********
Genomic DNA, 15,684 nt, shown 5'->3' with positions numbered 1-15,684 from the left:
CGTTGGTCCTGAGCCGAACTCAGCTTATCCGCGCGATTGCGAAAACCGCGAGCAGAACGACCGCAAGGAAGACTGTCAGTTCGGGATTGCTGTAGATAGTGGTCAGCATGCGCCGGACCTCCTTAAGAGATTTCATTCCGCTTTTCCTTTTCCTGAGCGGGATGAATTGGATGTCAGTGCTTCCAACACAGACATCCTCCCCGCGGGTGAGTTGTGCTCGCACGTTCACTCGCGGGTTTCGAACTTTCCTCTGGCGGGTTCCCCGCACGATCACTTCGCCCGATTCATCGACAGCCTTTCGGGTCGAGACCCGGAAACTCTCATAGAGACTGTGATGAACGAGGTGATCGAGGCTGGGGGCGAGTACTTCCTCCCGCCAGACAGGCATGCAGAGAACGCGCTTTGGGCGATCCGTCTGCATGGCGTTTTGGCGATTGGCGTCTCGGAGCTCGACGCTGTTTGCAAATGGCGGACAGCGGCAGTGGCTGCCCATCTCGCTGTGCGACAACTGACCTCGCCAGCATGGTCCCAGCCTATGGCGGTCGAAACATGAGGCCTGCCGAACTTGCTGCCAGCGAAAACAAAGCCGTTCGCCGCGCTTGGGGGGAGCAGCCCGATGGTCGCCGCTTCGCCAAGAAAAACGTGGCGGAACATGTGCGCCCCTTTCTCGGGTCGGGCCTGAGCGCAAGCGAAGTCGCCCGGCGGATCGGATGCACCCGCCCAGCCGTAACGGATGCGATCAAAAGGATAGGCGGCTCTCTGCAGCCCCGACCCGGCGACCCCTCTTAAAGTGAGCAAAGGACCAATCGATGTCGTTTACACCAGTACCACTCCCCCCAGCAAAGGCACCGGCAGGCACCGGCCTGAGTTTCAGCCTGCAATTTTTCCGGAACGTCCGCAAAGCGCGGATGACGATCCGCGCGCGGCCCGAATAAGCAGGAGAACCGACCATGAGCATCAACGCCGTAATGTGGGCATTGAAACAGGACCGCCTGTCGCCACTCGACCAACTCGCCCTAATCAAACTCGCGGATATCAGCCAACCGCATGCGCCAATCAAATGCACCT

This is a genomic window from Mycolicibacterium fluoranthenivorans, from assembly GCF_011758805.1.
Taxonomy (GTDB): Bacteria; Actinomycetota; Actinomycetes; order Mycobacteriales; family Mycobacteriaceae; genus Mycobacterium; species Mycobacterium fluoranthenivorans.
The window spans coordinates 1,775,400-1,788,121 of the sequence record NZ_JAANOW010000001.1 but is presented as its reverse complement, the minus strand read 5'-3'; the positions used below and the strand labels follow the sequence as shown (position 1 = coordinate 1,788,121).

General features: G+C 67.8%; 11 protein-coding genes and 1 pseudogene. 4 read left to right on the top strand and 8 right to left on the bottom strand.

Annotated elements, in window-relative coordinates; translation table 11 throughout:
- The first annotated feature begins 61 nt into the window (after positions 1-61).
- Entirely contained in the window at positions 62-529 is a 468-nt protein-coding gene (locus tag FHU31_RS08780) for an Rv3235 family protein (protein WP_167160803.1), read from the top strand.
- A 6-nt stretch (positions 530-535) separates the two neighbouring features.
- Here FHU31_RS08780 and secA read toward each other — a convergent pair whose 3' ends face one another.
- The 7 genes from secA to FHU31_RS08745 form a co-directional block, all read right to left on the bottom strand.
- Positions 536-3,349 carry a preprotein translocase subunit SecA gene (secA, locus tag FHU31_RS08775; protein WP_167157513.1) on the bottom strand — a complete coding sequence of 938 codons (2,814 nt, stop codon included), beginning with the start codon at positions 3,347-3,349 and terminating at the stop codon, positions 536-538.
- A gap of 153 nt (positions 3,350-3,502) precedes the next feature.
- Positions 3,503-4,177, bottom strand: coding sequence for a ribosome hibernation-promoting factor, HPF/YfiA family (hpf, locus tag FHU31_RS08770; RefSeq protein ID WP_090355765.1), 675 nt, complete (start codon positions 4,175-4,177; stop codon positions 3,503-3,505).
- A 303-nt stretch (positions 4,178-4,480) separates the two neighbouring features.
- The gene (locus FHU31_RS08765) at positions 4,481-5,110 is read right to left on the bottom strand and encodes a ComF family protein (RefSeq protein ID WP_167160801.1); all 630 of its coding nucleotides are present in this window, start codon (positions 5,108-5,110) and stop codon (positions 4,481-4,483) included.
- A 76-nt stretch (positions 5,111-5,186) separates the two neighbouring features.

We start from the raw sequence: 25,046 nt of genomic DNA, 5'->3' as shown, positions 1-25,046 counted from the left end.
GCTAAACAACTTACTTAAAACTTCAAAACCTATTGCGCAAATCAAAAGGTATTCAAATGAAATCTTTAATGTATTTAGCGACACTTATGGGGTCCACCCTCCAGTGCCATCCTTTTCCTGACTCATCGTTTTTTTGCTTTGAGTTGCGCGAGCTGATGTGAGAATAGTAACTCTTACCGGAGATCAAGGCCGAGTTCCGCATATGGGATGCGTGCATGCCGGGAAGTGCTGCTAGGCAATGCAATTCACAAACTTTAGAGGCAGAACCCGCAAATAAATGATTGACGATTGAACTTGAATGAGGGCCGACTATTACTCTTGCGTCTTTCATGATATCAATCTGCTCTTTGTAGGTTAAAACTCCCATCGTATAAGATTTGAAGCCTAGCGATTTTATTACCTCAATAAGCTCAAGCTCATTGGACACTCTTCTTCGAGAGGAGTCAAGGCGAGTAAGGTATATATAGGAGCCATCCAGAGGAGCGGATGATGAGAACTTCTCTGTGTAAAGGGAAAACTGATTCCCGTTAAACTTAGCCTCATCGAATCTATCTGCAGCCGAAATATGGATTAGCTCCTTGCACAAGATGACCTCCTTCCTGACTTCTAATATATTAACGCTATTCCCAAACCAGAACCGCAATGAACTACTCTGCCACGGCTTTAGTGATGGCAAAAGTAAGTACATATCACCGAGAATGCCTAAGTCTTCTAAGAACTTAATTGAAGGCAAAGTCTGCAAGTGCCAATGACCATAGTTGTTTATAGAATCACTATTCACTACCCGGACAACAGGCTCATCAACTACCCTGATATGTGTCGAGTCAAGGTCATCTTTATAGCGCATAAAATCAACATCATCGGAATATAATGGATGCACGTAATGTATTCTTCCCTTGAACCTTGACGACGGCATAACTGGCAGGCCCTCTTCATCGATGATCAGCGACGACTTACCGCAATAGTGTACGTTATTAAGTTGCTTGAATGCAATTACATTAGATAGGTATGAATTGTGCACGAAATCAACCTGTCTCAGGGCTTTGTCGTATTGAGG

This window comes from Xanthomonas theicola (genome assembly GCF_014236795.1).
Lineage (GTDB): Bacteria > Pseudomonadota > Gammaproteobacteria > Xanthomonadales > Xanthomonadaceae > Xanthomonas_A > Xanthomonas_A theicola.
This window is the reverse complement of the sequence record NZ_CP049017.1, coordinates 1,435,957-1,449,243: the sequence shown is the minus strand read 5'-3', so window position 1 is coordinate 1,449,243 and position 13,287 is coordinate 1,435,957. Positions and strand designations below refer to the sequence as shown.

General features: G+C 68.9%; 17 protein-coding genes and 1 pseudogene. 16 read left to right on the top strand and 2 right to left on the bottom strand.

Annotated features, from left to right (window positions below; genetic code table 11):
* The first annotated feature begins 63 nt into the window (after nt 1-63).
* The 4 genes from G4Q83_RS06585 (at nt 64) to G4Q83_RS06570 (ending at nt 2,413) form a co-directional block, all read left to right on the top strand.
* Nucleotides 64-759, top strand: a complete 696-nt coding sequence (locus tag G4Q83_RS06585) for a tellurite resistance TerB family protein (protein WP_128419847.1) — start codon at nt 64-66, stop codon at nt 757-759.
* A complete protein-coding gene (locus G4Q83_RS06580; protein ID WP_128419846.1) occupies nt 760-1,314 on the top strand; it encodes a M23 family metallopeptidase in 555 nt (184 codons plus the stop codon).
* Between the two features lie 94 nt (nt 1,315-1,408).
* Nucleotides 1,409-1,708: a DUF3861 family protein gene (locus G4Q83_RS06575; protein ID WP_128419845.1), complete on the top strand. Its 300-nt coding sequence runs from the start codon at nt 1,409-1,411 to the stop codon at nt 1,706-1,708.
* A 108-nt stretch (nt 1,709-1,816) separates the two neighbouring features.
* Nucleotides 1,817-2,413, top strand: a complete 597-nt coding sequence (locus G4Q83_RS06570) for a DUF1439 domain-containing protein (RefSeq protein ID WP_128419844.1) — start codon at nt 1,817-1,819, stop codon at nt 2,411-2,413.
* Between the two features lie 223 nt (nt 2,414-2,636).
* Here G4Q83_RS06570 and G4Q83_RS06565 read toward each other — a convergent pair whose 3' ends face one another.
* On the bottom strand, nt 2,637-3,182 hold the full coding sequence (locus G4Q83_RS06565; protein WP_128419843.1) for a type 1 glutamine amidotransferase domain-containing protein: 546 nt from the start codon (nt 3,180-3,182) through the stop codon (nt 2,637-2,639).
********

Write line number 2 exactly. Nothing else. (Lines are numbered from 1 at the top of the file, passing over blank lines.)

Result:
CGTTGGTCCTGAGCCGAACTCAGCTTATCCGCGCGATTGCGAAAACCGCGAGCAGAACGACCGCAAGGAAGACTGTCAGTTCGGGATTGCTGTAGATAGTGGTCAGCATGCGCCGGACCTCCTTAAGAGATTTCATTCCGCTTTTCCTTTTCCTGAGCGGGATGAATTGGATGTCAGTGCTTCCAACACAGACATCCTCCCCGCGGGTGAGTTGTGCTCGCACGTTCACTCGCGGGTTTCGAACTTTCCTCTGGCGGGTTCCCCGCACGATCACTTCGCCCGATTCATCGACAGCCTTTCGGGTCGAGACCCGGAAACTCTCATAGAGACTGTGATGAACGAGGTGATCGAGGCTGGGGGCGAGTACTTCCTCCCGCCAGACAGGCATGCAGAGAACGCGCTTTGGGCGATCCGTCTGCATGGCGTTTTGGCGATTGGCGTCTCGGAGCTCGACGCTGTTTGCAAATGGCGGACAGCGGCAGTGGCTGCCCATCTCGCTGTGCGACAACTGACCTCGCCAGCATGGTCCCAGCCTATGGCGGTCGAAACATGAGGCCTGCCGAACTTGCTGCCAGCGAAAACAAAGCCGTTCGCCGCGCTTGGGGGGAGCAGCCCGATGGTCGCCGCTTCGCCAAGAAAAACGTGGCGGAACATGTGCGCCCCTTTCTCGGGTCGGGCCTGAGCGCAAGCGAAGTCGCCCGGCGGATCGGATGCACCCGCCCAGCCGTAACGGATGCGATCAAAAGGATAGGCGGCTCTCTGCAGCCCCGACCCGGCGACCCCTCTTAAAGTGAGCAAAGGACCAATCGATGTCGTTTACACCAGTACCACTCCCCCCAGCAAAGGCACCGGCAGGCACCGGCCTGAGTTTCAGCCTGCAATTTTTCCGGAACGTCCGCAAAGCGCGGATGACGATCCGCGCGCGGCCCGAATAAGCAGGAGAACCGACCATGAGCATCAACGCCGTAATGTGGGCATTGAAACAGGACCGCCTGTCGCCACTCGACCAACTCGCCCTAATCAAACTCGCGGATATCAGCCAACCGCATGCGCCAATCAAATGCACCT